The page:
FIG. 14 is a schematic of an embodiment of a light reader circuit of the image sensor;

FIG. 15 is a flowchart for a first mode of operation of the image sensor;

FIG. 16 is a timing diagram for the first mode of operation of the image sensor;

FIG. 17 is a diagram showing the levels of a signal across a photodiode of a pixel;

FIG. 17A is an illustration showing a darken ring region around a bright spot;

FIG. 18 is a schematic for a logic circuit for generating the timing diagrams of FIG. 16;

FIG. 19 is a schematic of a logic circuit for generating a RST signal for a row of pixels;

FIG. 20 is a timing diagram for the logic circuit shown in FIG. 19;

FIG. 21 is a flowchart showing a second mode of operation of the image sensor;

FIG. 22 is a timing diagram for the second mode of operation of the image sensor;

FIG. 23 a is a schematic of an alternate embodiment of an image sensor system;

FIG. 23 b is a schematic of an alternate embodiment of an image sensor system;

FIG. 24 is a schematic of an alternate embodiment of an image sensor system;

FIG. 25 is a schematic of an alternate embodiment of an image sensor system;

FIG. 26 is a schematic of an alternate embodiment of an external processor;

FIGS. 27A-F are illustrations showing a progressive technique for reading images A, B, D and F from a pixel array;

FIG. 28 is an illustration of a method for retrieving and combining pixel data;

FIG. 29 is an illustration of a method for writing and reading data on a data bus within a line period;

FIG. 30 is an illustration of an embodiment of a combiner.

DETAILED DESCRIPTION

Disclosed is an image sensor that has one or more pixels within a pixel array. The pixel array may be coupled to a control circuit and a subtraction circuits. The control circuit may cause each pixel to provide a first reference output signal and a reset output signal. The control circuit may then cause each pixel to provide a light response output signal and a second reference output signal. The light response output signal corresponds to the image that is to be captured by the sensor.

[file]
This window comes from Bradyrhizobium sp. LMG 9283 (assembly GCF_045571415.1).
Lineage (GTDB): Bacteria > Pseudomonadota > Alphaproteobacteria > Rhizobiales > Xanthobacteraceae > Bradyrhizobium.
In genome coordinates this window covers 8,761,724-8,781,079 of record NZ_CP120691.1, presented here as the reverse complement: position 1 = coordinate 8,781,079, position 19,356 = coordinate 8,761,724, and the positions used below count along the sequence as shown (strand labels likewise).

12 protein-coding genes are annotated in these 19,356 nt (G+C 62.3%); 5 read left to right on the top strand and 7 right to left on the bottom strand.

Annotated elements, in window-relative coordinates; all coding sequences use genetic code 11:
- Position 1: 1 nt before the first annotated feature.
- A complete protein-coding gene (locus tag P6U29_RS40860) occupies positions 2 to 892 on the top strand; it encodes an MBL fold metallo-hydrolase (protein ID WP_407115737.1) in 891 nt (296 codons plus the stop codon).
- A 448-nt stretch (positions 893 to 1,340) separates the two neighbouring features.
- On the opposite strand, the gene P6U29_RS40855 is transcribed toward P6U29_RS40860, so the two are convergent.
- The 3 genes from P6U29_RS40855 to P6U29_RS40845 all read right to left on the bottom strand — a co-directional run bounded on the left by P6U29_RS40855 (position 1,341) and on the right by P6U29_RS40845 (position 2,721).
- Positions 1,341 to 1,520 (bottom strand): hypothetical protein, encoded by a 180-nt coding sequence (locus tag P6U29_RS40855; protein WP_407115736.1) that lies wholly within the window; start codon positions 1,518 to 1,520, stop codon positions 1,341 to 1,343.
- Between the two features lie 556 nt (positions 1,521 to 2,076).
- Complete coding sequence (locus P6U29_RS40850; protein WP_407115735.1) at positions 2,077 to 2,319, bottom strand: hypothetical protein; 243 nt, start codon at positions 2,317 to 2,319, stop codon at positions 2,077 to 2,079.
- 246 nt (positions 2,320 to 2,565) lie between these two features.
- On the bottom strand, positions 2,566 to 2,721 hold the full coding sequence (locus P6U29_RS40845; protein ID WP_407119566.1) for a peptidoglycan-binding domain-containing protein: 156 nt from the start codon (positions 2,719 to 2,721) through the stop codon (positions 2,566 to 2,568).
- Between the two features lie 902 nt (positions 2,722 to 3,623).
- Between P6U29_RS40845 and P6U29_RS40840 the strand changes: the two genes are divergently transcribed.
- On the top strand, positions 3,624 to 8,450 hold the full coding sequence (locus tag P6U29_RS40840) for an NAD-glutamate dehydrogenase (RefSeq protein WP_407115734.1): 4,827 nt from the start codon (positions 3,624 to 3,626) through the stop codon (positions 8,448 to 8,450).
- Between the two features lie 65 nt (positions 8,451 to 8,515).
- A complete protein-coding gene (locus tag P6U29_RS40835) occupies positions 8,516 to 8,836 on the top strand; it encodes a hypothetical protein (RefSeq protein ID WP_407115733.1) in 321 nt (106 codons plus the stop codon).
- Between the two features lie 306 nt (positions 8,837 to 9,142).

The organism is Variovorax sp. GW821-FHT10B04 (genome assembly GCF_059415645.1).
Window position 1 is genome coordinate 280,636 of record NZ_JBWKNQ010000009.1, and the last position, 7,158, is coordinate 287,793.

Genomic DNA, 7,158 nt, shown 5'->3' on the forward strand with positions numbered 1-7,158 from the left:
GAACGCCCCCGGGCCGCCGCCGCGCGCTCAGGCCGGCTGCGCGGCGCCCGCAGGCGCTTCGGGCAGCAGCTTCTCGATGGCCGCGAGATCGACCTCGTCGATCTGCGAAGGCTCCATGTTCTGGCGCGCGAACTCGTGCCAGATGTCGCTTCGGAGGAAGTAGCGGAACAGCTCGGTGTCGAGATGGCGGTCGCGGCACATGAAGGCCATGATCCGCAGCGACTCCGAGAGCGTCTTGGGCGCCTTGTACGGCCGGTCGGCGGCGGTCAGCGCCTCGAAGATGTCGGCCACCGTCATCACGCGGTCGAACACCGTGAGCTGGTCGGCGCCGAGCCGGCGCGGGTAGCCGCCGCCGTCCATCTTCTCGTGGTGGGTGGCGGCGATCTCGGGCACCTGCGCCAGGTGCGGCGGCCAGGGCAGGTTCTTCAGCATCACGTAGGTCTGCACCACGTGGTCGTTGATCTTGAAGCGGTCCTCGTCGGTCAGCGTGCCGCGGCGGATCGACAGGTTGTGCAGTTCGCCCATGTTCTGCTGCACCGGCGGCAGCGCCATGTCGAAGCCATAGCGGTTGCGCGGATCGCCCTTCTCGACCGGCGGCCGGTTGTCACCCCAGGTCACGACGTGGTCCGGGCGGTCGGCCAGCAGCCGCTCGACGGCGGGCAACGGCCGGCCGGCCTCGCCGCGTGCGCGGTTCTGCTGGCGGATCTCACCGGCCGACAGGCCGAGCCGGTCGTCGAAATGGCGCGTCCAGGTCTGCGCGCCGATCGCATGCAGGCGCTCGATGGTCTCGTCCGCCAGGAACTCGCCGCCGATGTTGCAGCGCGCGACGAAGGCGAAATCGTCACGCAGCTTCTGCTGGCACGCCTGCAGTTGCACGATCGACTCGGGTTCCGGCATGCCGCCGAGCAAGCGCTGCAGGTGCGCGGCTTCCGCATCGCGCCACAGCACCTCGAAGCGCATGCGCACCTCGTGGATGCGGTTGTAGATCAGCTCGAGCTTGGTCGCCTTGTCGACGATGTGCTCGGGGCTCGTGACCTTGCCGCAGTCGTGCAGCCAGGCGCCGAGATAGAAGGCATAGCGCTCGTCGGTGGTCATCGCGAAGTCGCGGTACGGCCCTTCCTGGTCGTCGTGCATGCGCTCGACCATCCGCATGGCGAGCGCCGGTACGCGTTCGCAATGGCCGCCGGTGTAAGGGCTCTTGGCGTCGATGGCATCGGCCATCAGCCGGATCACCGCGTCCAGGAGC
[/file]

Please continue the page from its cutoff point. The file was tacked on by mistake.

The subtraction circuit may provide a difference between the reset output signal and the first reference output signal to create a noise signal that is stored in an external memory. The subtraction circuit may also provide a difference between the light response output signal and the second reference output signal to create a normalized light response output signal. The noise signal is retrieved from memory and combined with the normalized light response output signal to generate the output data of the sensor. The output data may be set to a maximum value if the reset signal exceeds a threshold, indicative of being exposed to sunlight or reflection from a mirror. The final image may be a function of first, second, third and fourth images. The image data may be transferred to a processor with a field that provides information on the exposure rate of the image data.

Referring to the drawings more particularly by reference numbers, FIG. 1 shows an image sensor 10. The image sensor 10 includes a pixel array 12 that contains a plurality of individual photodetecting pixels 14. The pixels 14 are arranged in a two-dimensional array of rows and columns.

The pixel array 12 is coupled to a light reader circuit 16 by a bus 18 and to a row decoder 20 by control lines 22. The row decoder 20 can select an individual row of the pixel array 12. The light reader 16 can then read specific discrete columns within the selected row. Together, the row decoder 20 and light reader 16 allow for the reading of an individual pixel 14 in the array 12.

The light reader 16 may be coupled to an analog to digital converter 24 (ADC) by output line(s) 26. The ADC 24 generates a digital bit string that corresponds to the amplitude of the signal provided by the light reader 16 and the selected pixels 14.